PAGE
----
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Common methods bias: Reports of its death are greatly exaggerated
conference contributionposted on 2007-12-01, 00:00 authored by R Sharma, J Crawford, Philip YettonPhilip Yetton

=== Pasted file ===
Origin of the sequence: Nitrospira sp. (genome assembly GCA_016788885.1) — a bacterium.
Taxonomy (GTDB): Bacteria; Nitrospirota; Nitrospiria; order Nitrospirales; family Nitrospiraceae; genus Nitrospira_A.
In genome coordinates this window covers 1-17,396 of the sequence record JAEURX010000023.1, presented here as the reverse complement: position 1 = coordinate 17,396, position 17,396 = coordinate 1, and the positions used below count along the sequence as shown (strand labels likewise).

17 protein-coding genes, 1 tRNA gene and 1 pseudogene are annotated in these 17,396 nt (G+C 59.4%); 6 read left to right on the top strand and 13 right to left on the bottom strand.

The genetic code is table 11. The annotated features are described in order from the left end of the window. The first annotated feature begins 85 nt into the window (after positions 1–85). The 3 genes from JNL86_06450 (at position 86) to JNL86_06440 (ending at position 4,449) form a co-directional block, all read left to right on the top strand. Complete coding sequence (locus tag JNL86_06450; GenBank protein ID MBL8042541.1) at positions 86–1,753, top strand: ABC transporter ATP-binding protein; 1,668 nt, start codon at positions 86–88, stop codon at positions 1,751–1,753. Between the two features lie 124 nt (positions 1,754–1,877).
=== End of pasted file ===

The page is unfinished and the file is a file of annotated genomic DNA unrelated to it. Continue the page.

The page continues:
The marker-variable technique (Lindell and Whitney, 2001) has recently been proposed to estimate the magnitude of the bias in the findings of mono-method studies. Applying this technique, Malhotra et al. (2006) conclude that the findings of IS research are not susceptible to validity threats arising from common methods bias. This study investigates the generalizability of that finding and also the validity of the marker-variable technique. We apply the marker-variable technique to estimate the magnitude of common methods bias in the perceived usefulness-use relationship. Based on a sample of 54 studies identified through a rigorous sampling procedure, this study finds that common methods bias is a major potential validity threat to the findings of IS research. This study also finds that estimates of bias are sensitive to the criteria employed to select the marker variable. The findings raise concerns for the validity of the marker-variable technique.